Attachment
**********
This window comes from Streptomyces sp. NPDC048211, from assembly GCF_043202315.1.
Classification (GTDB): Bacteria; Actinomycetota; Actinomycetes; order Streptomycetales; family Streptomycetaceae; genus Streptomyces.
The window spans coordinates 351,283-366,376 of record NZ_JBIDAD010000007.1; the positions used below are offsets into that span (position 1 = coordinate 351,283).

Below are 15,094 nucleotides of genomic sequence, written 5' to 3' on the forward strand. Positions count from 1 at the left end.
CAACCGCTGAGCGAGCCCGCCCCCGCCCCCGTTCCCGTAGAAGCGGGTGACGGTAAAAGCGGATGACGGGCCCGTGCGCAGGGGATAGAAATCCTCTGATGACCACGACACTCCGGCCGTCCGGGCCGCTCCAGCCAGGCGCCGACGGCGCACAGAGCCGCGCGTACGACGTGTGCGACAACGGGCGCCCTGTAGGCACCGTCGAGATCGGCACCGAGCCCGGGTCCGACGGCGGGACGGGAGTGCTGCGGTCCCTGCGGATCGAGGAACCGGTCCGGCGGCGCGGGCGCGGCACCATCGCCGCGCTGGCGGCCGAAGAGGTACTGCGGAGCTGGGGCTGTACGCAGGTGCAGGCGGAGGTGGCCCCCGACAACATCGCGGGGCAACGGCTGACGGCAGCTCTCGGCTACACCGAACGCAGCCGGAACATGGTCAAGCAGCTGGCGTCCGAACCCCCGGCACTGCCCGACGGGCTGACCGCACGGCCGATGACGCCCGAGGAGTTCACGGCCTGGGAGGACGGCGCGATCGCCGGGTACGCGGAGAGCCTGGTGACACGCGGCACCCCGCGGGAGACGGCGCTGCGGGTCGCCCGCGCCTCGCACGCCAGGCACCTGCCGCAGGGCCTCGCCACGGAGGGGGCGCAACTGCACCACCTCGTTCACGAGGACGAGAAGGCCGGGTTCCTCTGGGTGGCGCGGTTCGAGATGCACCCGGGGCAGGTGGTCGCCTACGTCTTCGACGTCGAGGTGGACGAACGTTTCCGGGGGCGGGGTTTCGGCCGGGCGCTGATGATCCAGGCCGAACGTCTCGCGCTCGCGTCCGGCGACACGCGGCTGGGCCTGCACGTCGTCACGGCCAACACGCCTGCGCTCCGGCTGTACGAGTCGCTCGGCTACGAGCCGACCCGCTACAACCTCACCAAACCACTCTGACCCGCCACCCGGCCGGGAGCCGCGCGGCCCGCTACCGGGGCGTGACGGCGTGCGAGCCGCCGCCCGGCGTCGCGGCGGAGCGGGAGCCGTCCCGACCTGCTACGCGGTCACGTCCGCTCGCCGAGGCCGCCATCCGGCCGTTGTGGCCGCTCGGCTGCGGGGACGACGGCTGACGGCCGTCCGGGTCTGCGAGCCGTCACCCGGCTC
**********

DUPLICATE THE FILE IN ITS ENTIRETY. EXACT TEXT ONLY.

This window comes from Streptomyces sp. NPDC048211, from assembly GCF_043202315.1.
Classification (GTDB): Bacteria; Actinomycetota; Actinomycetes; order Streptomycetales; family Streptomycetaceae; genus Streptomyces.
The window spans coordinates 351,283-366,376 of record NZ_JBIDAD010000007.1; the positions used below are offsets into that span (position 1 = coordinate 351,283).

Below are 15,094 nucleotides of genomic sequence, written 5' to 3' on the forward strand. Positions count from 1 at the left end.
CAACCGCTGAGCGAGCCCGCCCCCGCCCCCGTTCCCGTAGAAGCGGGTGACGGTAAAAGCGGATGACGGGCCCGTGCGCAGGGGATAGAAATCCTCTGATGACCACGACACTCCGGCCGTCCGGGCCGCTCCAGCCAGGCGCCGACGGCGCACAGAGCCGCGCGTACGACGTGTGCGACAACGGGCGCCCTGTAGGCACCGTCGAGATCGGCACCGAGCCCGGGTCCGACGGCGGGACGGGAGTGCTGCGGTCCCTGCGGATCGAGGAACCGGTCCGGCGGCGCGGGCGCGGCACCATCGCCGCGCTGGCGGCCGAAGAGGTACTGCGGAGCTGGGGCTGTACGCAGGTGCAGGCGGAGGTGGCCCCCGACAACATCGCGGGGCAACGGCTGACGGCAGCTCTCGGCTACACCGAACGCAGCCGGAACATGGTCAAGCAGCTGGCGTCCGAACCCCCGGCACTGCCCGACGGGCTGACCGCACGGCCGATGACGCCCGAGGAGTTCACGGCCTGGGAGGACGGCGCGATCGCCGGGTACGCGGAGAGCCTGGTGACACGCGGCACCCCGCGGGAGACGGCGCTGCGGGTCGCCCGCGCCTCGCACGCCAGGCACCTGCCGCAGGGCCTCGCCACGGAGGGGGCGCAACTGCACCACCTCGTTCACGAGGACGAGAAGGCCGGGTTCCTCTGGGTGGCGCGGTTCGAGATGCACCCGGGGCAGGTGGTCGCCTACGTCTTCGACGTCGAGGTGGACGAACGTTTCCGGGGGCGGGGTTTCGGCCGGGCGCTGATGATCCAGGCCGAACGTCTCGCGCTCGCGTCCGGCGACACGCGGCTGGGCCTGCACGTCGTCACGGCCAACACGCCTGCGCTCCGGCTGTACGAGTCGCTCGGCTACGAGCCGACCCGCTACAACCTCACCAAACCACTCTGACCCGCCACCCGGCCGGGAGCCGCGCGGCCCGCTACCGGGGCGTGACGGCGTGCGAGCCGCCGCCCGGCGTCGCGGCGGAGCGGGAGCCGTCCCGACCTGCTACGCGGTCACGTCCGCTCGCCGAGGCCGCCATCCGGCCGTTGTGGCCGCTCGGCTGCGGGGACGACGGCTGACGGCCGTCCGGGTCTGCGAGCCGTCACCCGGCTC